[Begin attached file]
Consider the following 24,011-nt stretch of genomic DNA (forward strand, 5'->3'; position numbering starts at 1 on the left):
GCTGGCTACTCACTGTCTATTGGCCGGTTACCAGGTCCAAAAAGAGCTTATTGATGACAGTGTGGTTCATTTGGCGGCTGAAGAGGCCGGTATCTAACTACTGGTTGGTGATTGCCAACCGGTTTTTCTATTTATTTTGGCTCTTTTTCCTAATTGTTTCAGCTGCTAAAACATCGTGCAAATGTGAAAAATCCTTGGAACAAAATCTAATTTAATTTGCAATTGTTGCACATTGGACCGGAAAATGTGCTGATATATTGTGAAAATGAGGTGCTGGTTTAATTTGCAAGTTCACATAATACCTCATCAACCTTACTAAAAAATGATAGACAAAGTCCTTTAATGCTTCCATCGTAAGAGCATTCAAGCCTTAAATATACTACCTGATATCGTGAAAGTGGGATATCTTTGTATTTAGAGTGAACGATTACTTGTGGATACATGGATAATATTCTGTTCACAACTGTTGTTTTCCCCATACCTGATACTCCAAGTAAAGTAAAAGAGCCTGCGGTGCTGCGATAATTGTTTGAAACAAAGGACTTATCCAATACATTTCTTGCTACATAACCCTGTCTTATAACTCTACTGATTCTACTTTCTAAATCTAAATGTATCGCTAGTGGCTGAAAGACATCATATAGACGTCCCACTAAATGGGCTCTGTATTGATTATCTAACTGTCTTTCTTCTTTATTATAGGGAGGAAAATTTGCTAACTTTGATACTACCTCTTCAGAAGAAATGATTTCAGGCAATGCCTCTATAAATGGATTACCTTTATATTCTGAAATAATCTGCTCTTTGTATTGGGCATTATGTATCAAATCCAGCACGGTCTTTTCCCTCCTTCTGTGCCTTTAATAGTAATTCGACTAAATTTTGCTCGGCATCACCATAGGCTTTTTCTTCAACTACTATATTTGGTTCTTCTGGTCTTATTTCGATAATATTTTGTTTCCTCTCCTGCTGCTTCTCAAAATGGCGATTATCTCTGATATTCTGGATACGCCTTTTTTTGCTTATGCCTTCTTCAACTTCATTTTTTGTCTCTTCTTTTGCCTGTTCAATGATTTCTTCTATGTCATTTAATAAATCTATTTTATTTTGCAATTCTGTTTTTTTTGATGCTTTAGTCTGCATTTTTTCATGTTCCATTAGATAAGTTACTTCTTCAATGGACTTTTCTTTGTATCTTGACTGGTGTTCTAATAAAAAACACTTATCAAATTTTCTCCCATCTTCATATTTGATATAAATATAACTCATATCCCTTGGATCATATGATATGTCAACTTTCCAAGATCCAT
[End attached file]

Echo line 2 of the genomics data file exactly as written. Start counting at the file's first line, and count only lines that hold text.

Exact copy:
GCTGGCTACTCACTGTCTATTGGCCGGTTACCAGGTCCAAAAAGAGCTTATTGATGACAGTGTGGTTCATTTGGCGGCTGAAGAGGCCGGTATCTAACTACTGGTTGGTGATTGCCAACCGGTTTTTCTATTTATTTTGGCTCTTTTTCCTAATTGTTTCAGCTGCTAAAACATCGTGCAAATGTGAAAAATCCTTGGAACAAAATCTAATTTAATTTGCAATTGTTGCACATTGGACCGGAAAATGTGCTGATATATTGTGAAAATGAGGTGCTGGTTTAATTTGCAAGTTCACATAATACCTCATCAACCTTACTAAAAAATGATAGACAAAGTCCTTTAATGCTTCCATCGTAAGAGCATTCAAGCCTTAAATATACTACCTGATATCGTGAAAGTGGGATATCTTTGTATTTAGAGTGAACGATTACTTGTGGATACATGGATAATATTCTGTTCACAACTGTTGTTTTCCCCATACCTGATACTCCAAGTAAAGTAAAAGAGCCTGCGGTGCTGCGATAATTGTTTGAAACAAAGGACTTATCCAATACATTTCTTGCTACATAACCCTGTCTTATAACTCTACTGATTCTACTTTCTAAATCTAAATGTATCGCTAGTGGCTGAAAGACATCATATAGACGTCCCACTAAATGGGCTCTGTATTGATTATCTAACTGTCTTTCTTCTTTATTATAGGGAGGAAAATTTGCTAACTTTGATACTACCTCTTCAGAAGAAATGATTTCAGGCAATGCCTCTATAAATGGATTACCTTTATATTCTGAAATAATCTGCTCTTTGTATTGGGCATTATGTATCAAATCCAGCACGGTCTTTTCCCTCCTTCTGTGCCTTTAATAGTAATTCGACTAAATTTTGCTCGGCATCACCATAGGCTTTTTCTTCAACTACTATATTTGGTTCTTCTGGTCTTATTTCGATAATATTTTGTTTCCTCTCCTGCTGCTTCTCAAAATGGCGATTATCTCTGATATTCTGGATACGCCTTTTTTTGCTTATGCCTTCTTCAACTTCATTTTTTGTCTCTTCTTTTGCCTGTTCAATGATTTCTTCTATGTCATTTAATAAATCTATTTTATTTTGCAATTCTGTTTTTTTTGATGCTTTAGTCTGCATTTTTTCATGTTCCATTAGATAAGTTACTTCTTCAATGGACTTTTCTTTGTATCTTGACTGGTGTTCTAATAAAAAACACTTATCAAATTTTCTCCCATCTTCATATTTGATATAAATATAACTCATATCCCTTGGATCATATGATATGTCAACTTTCCAAGATCCAT